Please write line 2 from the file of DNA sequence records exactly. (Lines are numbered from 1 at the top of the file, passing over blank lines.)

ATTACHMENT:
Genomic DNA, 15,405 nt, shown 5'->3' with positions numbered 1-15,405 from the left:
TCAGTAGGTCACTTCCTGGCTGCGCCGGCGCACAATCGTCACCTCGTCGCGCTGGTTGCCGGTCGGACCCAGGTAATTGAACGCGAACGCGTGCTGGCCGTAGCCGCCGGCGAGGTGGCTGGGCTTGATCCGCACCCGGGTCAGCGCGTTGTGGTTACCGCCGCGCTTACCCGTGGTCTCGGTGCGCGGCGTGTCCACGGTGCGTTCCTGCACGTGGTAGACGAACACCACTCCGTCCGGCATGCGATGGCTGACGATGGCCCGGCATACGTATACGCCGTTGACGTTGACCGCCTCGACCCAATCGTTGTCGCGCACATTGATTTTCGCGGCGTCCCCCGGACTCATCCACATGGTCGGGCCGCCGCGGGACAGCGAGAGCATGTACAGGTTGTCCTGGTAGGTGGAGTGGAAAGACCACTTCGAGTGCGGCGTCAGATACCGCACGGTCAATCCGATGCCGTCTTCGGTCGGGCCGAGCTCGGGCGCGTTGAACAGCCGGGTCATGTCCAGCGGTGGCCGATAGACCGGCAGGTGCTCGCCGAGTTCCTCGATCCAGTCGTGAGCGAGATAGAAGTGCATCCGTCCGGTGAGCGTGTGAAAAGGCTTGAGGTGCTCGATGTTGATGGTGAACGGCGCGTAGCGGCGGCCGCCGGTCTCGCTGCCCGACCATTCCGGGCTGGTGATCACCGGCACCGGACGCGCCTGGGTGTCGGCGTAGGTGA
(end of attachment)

TCAGTAGGTCACTTCCTGGCTGCGCCGGCGCACAATCGTCACCTCGTCGCGCTGGTTGCCGGTCGGACCCAGGTAATTGAACGCGAACGCGTGCTGGCCGTAGCCGCCGGCGAGGTGGCTGGGCTTGATCCGCACCCGGGTCAGCGCGTTGTGGTTACCGCCGCGCTTACCCGTGGTCTCGGTGCGCGGCGTGTCCACGGTGCGTTCCTGCACGTGGTAGACGAACACCACTCCGTCCGGCATGCGATGGCTGACGATGGCCCGGCATACGTATACGCCGTTGACGTTGACCGCCTCGACCCAATCGTTGTCGCGCACATTGATTTTCGCGGCGTCCCCCGGACTCATCCACATGGTCGGGCCGCCGCGGGACAGCGAGAGCATGTACAGGTTGTCCTGGTAGGTGGAGTGGAAAGACCACTTCGAGTGCGGCGTCAGATACCGCACGGTCAATCCGATGCCGTCTTCGGTCGGGCCGAGCTCGGGCGCGTTGAACAGCCGGGTCATGTCCAGCGGTGGCCGATAGACCGGCAGGTGCTCGCCGAGTTCCTCGATCCAGTCGTGAGCGAGATAGAAGTGCATCCGTCCGGTGAGCGTGTGAAAAGGCTTGAGGTGCTCGATGTTGATGGTGAACGGCGCGTAGCGGCGGCCGCCGGTCTCGCTGCCCGACCATTCCGGGCTGGTGATCACCGGCACCGGACGCGCCTGGGTGTCGGCGTAGGTGA